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Judging from Get Smart’s first remarkably unfunny trailer, you might assume this $80 million remake of the late-‘60s sitcom, starring Steve Carell, Anne Hathaway and Alan Arkin, would be a guaranteed flop, but it’s actually getting some decent reviews. (It’s a mixed bag, of course.) The Village Voice’s avant garde film buff J. Hoberman, of all people, deems it a “pleasant surprise… an all-purpose (and often quite funny) goofball action comedy.

Or maybe critics went easy on Get Smart because they were just too wiped out after their savage evisceration of The Love Guru, Mike Myers’s umpteenth parody of ‘60s clichés, in which he portrays a – well, you saw the title, which at this point might as well be renamed Ishtar. The Times’s A.O. Scott opines, “To say that the movie is not funny is merely to affirm the obvious…The Love Guru is downright antifunny, an experience that makes you wonder if you will ever laugh again.” Not to be outdone, Slate’s Dana Stevens moans, “Once in a while there is a movie so bad that it takes you to a place beyond good and evil and abandons you there, shivering and alone.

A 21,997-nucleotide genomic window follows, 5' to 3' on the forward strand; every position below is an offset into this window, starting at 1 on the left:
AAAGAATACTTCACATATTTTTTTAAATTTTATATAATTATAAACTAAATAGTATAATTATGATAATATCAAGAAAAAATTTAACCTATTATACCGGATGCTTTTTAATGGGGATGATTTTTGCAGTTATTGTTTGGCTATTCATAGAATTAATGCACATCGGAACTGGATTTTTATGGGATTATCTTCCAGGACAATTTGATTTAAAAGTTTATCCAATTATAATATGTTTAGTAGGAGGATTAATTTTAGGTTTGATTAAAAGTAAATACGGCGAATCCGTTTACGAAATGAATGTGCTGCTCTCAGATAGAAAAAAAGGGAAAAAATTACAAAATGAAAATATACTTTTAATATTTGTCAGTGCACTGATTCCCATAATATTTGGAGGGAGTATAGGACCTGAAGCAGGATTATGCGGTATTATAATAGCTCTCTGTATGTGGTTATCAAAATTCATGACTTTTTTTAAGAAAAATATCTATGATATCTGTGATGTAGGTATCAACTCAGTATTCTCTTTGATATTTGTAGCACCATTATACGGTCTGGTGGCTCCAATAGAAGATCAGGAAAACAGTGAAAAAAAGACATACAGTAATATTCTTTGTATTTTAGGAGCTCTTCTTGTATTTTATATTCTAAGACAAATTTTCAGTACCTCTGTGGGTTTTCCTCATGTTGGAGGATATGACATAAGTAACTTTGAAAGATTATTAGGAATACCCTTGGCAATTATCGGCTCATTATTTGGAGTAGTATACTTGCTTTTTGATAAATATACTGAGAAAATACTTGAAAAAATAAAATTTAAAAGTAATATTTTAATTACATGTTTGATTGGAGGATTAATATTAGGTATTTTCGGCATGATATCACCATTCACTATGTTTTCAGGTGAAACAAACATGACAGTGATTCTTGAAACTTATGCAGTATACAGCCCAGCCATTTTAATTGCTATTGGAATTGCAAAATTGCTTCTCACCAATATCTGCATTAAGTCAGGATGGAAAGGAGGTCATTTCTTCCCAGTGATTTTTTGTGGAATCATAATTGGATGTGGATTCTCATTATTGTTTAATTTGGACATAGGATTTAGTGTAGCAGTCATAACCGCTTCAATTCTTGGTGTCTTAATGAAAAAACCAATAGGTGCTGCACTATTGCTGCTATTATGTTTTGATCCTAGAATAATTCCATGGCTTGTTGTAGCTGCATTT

062008mortonpatricexpired.jpgExpired stars the talented/pretty/creepy Samantha Morton as a meter maid who introduces herself as “one of the most hated people in the world” – though not to Jason Patric, who plays her overbearing coworker and lover. Manohla Dargis, writing for the Times, says the two actors are a perfect match for “the stubborn idiosyncrasies of [director] Ceclia Miniucchi’s visual style.” Morton is “close to perfect here playing an ethereal woman who’s so achingly lonely and so thoroughly bewildered by life (and seemingly untouched by cynicism) that she mistakes a nightmare for a dream. When she opens herself to love it’s as if she were opening a vein.

And if the New York Asian Film Festival lives up to its press release, you may want to buy tickets in bulk; apparently it’s “back like a bad dream, ready to cleanse the dirt from your soul with a seventeen day orgy of new films from Takashi Miike, Johnnie To, Hur Jin-Ho, Koji Wakamatsu and Shinji Aoyama.” The festival opens tonight with Japanese romantic comedy Then Summer Came at IFC; the Voice has a good guide to the fest.